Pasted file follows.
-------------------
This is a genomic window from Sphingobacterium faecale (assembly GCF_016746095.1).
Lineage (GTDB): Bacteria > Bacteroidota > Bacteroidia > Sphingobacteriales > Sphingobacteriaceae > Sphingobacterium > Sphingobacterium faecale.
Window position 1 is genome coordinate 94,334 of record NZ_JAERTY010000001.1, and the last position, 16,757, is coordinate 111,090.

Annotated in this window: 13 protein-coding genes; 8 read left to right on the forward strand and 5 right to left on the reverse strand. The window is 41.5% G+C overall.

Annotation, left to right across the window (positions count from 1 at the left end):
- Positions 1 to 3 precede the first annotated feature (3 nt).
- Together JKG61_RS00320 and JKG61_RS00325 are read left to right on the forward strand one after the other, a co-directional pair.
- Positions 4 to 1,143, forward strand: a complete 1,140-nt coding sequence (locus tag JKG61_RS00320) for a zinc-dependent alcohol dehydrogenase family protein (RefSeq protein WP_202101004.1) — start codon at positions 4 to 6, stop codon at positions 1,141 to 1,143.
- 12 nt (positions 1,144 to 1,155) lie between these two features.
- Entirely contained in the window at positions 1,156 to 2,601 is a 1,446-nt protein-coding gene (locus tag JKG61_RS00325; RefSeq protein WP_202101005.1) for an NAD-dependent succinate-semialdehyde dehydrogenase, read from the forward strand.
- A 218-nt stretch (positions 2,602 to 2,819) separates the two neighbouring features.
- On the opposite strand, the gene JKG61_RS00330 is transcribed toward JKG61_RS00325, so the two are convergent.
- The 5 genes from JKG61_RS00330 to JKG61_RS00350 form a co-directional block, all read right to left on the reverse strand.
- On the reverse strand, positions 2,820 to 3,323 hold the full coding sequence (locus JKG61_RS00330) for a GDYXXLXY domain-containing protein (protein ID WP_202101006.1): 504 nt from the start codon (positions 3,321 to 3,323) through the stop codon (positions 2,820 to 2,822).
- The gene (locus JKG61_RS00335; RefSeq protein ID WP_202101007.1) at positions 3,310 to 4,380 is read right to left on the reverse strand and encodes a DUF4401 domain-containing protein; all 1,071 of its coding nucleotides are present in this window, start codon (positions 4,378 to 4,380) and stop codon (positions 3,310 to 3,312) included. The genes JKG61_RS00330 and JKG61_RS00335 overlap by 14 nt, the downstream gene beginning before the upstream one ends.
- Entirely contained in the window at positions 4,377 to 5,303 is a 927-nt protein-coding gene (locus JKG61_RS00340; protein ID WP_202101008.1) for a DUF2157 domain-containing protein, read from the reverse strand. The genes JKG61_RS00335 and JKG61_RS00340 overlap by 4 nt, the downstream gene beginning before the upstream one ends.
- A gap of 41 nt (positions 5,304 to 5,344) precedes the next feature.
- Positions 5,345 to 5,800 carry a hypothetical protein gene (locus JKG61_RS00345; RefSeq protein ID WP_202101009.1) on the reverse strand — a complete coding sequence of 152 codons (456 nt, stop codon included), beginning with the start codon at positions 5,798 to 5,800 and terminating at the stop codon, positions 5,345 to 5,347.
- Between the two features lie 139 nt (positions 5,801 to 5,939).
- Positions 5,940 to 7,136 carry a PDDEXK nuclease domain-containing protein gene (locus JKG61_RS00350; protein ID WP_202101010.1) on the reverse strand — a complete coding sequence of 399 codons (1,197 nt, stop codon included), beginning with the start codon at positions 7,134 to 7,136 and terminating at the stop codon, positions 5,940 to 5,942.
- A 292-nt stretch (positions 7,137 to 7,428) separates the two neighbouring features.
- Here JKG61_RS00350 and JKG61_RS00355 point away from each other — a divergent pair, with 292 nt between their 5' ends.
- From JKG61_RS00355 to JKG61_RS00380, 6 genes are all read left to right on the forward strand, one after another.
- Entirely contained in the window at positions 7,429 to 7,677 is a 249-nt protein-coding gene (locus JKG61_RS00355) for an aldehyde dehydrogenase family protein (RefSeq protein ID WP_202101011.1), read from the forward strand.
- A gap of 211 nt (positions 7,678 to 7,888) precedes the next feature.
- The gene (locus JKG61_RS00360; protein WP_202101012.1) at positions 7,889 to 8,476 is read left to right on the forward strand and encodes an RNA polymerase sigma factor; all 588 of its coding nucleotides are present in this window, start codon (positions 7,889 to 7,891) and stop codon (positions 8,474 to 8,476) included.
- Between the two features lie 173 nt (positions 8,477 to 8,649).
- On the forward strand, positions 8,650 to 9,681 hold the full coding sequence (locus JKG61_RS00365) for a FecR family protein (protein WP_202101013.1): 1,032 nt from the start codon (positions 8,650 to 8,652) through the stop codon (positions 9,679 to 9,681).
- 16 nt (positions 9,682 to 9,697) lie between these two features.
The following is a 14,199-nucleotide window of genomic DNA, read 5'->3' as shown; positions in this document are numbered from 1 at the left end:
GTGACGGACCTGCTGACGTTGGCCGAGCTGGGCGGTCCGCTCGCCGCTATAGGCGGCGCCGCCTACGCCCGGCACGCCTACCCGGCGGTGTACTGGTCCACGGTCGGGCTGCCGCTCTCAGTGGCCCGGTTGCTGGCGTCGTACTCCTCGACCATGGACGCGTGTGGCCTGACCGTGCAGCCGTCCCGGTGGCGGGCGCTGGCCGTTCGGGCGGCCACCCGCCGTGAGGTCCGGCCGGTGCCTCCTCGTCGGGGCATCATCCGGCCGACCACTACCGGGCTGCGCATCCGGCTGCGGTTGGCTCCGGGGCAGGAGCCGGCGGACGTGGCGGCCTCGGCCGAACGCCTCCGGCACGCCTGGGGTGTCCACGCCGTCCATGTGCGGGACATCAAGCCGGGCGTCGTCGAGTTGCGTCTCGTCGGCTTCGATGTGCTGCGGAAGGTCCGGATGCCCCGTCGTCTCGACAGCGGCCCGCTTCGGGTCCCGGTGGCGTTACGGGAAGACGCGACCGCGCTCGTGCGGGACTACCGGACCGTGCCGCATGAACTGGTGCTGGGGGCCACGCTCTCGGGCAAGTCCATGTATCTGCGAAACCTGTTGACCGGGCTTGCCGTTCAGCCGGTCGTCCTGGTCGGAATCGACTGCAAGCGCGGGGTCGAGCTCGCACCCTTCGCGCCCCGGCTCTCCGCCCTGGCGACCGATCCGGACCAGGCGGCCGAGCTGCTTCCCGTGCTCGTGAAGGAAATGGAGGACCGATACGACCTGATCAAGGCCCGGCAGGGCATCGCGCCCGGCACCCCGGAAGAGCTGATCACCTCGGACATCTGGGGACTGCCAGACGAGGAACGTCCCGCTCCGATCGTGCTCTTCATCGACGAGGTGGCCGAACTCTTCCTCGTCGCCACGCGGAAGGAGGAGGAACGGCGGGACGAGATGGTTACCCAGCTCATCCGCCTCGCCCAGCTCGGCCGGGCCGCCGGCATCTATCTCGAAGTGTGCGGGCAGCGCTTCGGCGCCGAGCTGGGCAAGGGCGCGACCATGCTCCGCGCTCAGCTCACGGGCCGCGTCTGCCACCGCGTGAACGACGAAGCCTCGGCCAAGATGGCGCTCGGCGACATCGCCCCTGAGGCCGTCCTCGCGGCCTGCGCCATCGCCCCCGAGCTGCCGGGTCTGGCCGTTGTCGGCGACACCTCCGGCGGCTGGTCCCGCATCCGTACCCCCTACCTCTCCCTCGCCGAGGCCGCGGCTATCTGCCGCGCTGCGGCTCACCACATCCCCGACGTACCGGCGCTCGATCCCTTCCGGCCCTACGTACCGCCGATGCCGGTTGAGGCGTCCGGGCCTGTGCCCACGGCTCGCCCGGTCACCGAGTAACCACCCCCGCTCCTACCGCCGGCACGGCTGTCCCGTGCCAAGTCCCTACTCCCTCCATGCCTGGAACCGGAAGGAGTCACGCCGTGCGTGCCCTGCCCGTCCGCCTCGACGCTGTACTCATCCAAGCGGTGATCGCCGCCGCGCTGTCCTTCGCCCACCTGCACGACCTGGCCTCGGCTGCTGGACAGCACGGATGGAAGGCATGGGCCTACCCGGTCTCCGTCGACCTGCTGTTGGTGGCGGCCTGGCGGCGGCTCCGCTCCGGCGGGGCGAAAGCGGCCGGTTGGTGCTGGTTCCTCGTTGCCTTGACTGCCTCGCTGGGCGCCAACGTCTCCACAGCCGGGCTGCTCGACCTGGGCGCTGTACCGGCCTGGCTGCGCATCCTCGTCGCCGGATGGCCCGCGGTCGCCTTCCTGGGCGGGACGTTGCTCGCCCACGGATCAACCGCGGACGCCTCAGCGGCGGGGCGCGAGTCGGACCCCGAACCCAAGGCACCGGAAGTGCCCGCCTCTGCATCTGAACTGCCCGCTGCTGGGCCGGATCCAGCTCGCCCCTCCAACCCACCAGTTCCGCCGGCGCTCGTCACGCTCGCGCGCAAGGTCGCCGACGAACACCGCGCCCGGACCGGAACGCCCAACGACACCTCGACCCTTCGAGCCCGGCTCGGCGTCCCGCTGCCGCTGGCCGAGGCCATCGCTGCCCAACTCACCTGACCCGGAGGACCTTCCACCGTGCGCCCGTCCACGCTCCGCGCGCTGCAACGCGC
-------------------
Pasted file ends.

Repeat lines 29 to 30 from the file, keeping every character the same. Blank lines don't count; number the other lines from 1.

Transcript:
- 16 nt (positions 9,682 to 9,697) lie between these two features.
The following is a 14,199-nucleotide window of genomic DNA, read 5'->3' as shown; positions in this document are numbered from 1 at the left end: